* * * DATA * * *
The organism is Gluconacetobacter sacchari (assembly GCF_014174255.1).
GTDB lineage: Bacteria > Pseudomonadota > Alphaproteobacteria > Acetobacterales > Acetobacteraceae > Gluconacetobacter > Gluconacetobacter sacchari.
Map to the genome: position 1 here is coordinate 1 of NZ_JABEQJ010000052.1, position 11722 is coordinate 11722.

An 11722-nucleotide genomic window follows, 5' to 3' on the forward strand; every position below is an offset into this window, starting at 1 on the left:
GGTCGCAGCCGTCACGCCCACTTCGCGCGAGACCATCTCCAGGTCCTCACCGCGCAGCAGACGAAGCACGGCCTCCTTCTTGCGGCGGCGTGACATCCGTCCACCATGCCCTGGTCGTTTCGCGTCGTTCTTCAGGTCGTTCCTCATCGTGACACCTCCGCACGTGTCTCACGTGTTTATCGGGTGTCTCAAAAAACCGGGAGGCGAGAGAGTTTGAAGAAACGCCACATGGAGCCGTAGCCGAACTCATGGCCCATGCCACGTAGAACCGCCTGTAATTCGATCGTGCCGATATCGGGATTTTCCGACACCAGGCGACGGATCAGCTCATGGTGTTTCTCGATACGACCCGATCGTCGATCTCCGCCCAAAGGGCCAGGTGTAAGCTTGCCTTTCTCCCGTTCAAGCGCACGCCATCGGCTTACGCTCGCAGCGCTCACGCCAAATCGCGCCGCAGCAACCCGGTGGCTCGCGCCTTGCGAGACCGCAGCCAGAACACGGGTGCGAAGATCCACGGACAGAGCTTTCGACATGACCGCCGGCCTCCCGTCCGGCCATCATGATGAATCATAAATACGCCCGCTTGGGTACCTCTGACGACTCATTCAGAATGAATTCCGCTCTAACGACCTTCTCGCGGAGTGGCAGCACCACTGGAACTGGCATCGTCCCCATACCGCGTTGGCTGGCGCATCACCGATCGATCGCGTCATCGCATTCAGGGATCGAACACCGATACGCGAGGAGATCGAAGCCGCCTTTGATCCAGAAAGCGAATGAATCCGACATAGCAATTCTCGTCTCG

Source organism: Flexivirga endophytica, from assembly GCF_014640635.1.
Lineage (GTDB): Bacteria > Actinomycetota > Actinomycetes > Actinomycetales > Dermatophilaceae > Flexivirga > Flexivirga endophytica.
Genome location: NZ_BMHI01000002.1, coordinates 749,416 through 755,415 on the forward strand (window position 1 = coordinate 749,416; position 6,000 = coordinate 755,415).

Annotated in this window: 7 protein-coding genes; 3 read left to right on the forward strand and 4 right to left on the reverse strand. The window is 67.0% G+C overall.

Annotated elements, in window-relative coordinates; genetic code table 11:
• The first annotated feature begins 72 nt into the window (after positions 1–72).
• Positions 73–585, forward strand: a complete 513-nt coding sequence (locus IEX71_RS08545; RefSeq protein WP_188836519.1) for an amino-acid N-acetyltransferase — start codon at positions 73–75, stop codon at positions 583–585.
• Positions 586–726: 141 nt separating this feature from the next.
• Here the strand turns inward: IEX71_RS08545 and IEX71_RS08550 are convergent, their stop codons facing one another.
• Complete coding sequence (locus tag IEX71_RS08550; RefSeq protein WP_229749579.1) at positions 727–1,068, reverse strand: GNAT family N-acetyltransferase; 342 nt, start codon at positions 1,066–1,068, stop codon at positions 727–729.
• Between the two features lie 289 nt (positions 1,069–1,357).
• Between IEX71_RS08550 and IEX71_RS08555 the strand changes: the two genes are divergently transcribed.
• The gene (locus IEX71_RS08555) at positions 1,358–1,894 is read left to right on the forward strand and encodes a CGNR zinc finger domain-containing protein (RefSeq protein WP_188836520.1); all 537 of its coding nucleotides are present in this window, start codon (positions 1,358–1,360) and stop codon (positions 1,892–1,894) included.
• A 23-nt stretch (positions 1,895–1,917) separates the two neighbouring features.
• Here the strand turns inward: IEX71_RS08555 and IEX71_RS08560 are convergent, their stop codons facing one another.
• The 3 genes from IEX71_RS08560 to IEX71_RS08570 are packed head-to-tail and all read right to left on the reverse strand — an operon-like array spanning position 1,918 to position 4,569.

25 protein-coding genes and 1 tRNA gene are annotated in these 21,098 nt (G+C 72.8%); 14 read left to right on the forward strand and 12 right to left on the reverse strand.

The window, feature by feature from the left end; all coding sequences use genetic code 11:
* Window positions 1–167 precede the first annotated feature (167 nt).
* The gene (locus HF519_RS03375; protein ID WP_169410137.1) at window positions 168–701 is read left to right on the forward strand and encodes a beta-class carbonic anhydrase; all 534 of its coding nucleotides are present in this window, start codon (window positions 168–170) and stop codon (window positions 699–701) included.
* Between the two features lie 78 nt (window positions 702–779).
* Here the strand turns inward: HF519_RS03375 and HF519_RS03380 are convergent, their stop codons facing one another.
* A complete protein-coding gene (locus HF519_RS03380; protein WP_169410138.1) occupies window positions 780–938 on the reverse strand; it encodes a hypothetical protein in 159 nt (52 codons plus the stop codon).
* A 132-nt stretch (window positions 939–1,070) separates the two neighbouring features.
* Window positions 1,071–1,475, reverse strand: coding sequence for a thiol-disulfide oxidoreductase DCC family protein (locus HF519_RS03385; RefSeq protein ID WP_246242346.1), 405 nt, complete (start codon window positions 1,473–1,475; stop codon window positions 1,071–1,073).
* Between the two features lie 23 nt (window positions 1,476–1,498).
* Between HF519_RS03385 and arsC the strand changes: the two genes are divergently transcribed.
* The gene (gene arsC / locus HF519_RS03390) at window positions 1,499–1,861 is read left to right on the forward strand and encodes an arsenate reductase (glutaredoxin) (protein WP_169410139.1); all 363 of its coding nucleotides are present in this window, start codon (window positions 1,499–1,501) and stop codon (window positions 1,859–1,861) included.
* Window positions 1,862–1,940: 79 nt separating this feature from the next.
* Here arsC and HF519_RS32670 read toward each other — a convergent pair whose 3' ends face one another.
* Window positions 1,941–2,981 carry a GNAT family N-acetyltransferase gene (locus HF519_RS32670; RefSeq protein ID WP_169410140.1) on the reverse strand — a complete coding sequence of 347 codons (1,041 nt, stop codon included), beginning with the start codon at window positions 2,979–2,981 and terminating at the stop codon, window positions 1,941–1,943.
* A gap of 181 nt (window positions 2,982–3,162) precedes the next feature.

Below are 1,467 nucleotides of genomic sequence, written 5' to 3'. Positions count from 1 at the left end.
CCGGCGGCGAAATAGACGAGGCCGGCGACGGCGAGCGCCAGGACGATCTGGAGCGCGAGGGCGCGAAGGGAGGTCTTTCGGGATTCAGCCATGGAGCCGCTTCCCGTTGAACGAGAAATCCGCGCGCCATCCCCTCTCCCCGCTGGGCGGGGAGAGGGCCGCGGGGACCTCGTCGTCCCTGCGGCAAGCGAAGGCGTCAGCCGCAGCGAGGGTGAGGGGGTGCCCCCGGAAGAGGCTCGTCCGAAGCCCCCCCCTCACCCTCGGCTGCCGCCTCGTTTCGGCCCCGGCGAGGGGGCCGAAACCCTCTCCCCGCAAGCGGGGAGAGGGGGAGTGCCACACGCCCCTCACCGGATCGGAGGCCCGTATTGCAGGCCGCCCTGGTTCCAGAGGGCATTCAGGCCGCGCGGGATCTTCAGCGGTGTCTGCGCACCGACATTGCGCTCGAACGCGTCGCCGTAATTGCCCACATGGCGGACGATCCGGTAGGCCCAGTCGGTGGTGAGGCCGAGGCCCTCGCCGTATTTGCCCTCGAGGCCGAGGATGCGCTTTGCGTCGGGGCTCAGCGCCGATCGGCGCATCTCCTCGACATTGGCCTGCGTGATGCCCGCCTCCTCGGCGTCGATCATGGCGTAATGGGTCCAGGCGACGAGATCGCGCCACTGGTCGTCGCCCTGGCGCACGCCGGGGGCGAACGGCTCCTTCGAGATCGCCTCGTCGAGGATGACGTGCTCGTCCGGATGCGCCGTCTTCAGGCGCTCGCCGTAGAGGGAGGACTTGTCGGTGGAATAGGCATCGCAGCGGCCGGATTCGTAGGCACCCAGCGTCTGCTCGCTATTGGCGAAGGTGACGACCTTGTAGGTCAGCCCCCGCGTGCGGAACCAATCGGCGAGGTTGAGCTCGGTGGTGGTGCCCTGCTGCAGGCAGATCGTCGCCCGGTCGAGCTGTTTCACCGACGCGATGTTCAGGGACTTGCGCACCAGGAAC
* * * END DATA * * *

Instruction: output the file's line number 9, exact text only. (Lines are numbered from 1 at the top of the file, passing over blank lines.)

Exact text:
Annotated in this window: 7 protein-coding genes; 3 read left to right on the forward strand and 4 right to left on the reverse strand. The window is 67.0% G+C overall.